The European Champions Cup produced Italian – Dutch final. The Cup holders of 1971 Ajax were to meet Inter (Milan) at Rotterdam, somewhat an advantage for Ajax, but not exactly home turf. Inter, still with mighty image built in the 1960s, eliminated Standard (Liege) in the ¼ finals thanks to away goal – home win 1-0 and 1-2 loss in Belgium. The semi-final was scoreless: neither the Italians, nor their opponents Celtic (Glasgow) managed to outwit the other team and after two 0-0 ties penalty shoot-out promoted Inter. The drama ended 5-4 in their favour. It is hard to say were Inter good or bad – in general, Italian clubs were defensively obsessed misers even when facing insignificant teams. It was as likely giant club like Inter to eliminate nobodies, say from Luxemburg, by 1-0 at home and 0-0 tie away, as a lowly Italian club to eliminate by the same results some strong British or German opposition. Even when the Italians were obvious favourites they just shut down the game, happy to lead by a goal and patiently preserving strength for other games. To see them at the final was not surprising at all, but expected and hardly commented.
Ajax on the other hand was commented: reaching the final again needed reevaluation of their success in 1971: not one time wonder, seemingly, so attention was paid on their progress. The results were not so impressive as numbers: they eliminated Arsenal (London) in the ¼ finals winning both legs – 2-1 in Amsterdam and 1-0 in London. Benfica (Lisbon) faced Ajax in the ½ finals and the Dutch won by 1-0 in Amsterdam and 0-0 in the second leg. The poor results were not so poor at close glance: Benfica was not exactly easy pray – they met Feyenoord (Rotterdam) in the ¼ finals and after losing 0-1 away, thrashed the Dutch champions 5-1 in Lisbon. Ajax, merely second in Holland’s !970-71 championship, did much better than their domestic archrivals. But it was the ¼ final against Arsenal which counted more. According to many Dutch players, Cruiff included, prevailing over British club was crucial – they said they respected and feared the English football, growing up watching the Brits on TV, and admiring them as superior. Eliminating Arsenal was more than success, said the Ajax players – it was these two matches which brought them real confidence and conviction that they are really strong and good. It was a turning point – from been a merely good team into a mighty one, which has no fear of any opponent whatsoever, believing to be superior no matter who they were to play against.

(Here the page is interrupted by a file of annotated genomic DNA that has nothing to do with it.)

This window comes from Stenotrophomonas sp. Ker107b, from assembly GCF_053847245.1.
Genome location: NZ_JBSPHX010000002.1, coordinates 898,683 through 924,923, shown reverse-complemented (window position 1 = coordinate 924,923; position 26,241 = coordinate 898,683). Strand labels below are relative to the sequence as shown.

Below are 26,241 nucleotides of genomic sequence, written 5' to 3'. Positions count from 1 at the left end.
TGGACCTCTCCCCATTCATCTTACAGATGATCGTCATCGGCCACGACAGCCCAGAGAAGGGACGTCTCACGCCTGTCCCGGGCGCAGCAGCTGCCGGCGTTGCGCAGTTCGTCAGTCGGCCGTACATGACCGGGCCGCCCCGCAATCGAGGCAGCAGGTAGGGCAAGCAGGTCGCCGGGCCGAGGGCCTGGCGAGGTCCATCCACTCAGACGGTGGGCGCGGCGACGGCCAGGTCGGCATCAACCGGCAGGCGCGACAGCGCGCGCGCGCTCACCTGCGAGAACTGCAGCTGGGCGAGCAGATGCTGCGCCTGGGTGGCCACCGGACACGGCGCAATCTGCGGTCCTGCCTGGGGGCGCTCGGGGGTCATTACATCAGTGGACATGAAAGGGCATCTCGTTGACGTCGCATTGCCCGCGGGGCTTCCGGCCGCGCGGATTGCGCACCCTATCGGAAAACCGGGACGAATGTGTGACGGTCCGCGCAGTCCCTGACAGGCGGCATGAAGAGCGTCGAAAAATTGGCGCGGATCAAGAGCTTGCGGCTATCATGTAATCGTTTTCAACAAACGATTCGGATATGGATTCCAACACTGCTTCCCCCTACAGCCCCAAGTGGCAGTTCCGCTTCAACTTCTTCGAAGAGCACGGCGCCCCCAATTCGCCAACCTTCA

Playing against Arsenal (in dark jerseys) really boosted Ajax. For them, these were the most important wins.
Although Benfica was coached by English coach – Jimmy Hagan – Ajax did not even blink: after Arsenal, there was no club in the world to beat them, they felt. Ajax felt they were unstoppable and unbeatable.